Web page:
The Packers certainly addressed those issues in this year's draft.
It all started when the Packers selected defensive end Datone Jones of UCLA with the 26th pick of the first round. Jones was a great choice by the Packers, and not just because I had the Packers taking him in the first round of my final mock draft, either.
The reason was Jones' quickness and his explosiveness off the snap—that and his versatility. I wrote about those attributes a couple of days ago in a story I did when the Packers had selected Jones in the first round.
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Jones had a fantastic season in 2012, when he had 62 tackles, a whopping 19 tackles for a loss, 6.5 sacks, one forced fumble and two blocked kicks. Jones also had a great Senior Bowl, and also looked very good at the NFL Scouting Combine.
Bottom line, the Packers have another playmaker on on their front seven on defense.
Then in the second round, the Packers traded back six spots to acquire another sixth-round pick, and then happily selected running back Eddie Lacy of Alabama with the 61st pick of the draft in the second round. Lacy's selection came three picks after the Packers saw running back Montee Ball get picked by the Denver Broncos.
To most people in the know, like Mike Mayock of NFL Network, Lacy was considered the best running back in the draft. I had the Packers taking Lacy in the first round in my second mock draft as well. In addition, I had both Jones and Lacy as being in the top 10 of my Big Board for the Packers.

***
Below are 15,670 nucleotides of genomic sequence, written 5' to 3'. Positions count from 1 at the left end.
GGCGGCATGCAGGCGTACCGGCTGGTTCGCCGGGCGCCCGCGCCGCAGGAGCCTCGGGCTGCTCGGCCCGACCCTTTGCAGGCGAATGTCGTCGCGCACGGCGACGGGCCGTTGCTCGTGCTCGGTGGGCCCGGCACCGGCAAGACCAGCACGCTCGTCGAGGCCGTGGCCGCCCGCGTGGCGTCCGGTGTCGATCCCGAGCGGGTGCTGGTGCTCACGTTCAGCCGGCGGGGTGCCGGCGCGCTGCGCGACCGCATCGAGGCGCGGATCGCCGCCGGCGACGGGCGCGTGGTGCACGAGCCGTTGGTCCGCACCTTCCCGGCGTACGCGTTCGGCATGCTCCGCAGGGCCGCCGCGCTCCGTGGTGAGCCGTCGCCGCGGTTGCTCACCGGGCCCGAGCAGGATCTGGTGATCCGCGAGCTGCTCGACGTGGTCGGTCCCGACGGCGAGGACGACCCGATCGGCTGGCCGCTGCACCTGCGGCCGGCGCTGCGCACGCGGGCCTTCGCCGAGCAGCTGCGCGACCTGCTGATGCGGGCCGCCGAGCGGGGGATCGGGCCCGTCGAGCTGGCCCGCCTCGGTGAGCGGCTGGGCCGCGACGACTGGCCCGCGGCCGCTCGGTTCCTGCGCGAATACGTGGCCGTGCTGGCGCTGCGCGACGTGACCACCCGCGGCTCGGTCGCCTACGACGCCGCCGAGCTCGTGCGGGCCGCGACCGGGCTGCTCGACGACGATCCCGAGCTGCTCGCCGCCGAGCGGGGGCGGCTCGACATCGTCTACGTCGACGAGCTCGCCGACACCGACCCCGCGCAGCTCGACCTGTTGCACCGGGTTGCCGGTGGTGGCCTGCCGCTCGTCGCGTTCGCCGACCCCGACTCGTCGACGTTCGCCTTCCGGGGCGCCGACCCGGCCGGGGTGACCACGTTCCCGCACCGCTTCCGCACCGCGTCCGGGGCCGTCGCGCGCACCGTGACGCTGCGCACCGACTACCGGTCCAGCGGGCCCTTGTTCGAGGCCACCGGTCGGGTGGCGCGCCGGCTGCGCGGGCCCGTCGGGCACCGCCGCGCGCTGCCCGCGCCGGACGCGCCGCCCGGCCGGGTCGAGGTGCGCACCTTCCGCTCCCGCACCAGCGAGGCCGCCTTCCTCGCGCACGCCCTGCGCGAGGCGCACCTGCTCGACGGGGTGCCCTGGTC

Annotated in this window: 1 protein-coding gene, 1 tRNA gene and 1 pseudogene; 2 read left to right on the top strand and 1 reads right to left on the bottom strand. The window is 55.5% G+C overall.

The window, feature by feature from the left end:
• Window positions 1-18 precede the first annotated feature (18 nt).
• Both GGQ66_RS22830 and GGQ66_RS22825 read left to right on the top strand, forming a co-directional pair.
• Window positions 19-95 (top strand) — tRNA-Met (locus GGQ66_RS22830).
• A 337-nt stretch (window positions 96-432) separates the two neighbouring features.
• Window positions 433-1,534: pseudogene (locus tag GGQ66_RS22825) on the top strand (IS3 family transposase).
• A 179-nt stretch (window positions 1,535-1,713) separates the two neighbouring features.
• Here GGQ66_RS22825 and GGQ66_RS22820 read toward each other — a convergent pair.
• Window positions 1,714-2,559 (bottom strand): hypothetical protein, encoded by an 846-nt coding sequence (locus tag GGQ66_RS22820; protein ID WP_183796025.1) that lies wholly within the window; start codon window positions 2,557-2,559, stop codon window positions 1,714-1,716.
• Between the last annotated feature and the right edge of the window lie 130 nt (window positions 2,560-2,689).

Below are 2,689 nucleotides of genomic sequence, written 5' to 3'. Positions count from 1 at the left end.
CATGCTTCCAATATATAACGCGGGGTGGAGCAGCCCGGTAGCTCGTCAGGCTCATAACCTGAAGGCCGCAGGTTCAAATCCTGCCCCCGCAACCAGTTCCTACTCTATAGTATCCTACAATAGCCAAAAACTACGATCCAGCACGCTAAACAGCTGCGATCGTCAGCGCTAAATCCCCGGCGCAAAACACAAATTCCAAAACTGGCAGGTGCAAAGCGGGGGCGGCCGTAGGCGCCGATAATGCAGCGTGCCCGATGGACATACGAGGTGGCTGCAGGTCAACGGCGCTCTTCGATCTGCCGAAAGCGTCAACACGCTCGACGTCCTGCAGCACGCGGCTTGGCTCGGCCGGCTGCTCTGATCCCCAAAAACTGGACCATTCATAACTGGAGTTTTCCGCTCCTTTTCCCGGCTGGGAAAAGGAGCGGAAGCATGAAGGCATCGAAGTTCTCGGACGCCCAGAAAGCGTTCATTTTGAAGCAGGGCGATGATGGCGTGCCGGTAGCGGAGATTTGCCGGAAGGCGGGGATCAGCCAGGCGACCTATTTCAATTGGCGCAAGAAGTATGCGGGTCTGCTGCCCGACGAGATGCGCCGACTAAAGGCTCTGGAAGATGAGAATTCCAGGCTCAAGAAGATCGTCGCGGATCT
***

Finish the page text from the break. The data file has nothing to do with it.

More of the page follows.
In Lacy, the Packers drafted a big, bruising back who comes up big in big games. Lacy ran for 181 yards in the 2012 SEC Championship Game versus Georgia, and then rushed for 140 yards on 20 carries and a touchdown versus Notre Dame in the BCS title game, plus added two receptions for 17 yards and had another score.
Lacy will add a dimension to the ground game of the Packers that the team has not seen in years.
The selections of Jones and Lacy were on days one and two of the draft. On Day 3, the Packers added nine more players.
In Round 4, the Packers selected two offensive linemen and another running back. In picking David Bakhtiari of Colorado and J.C. Tretter of Cornell, the Packers selected two players who both have very quick feet, and also graded well with their strength at the combine.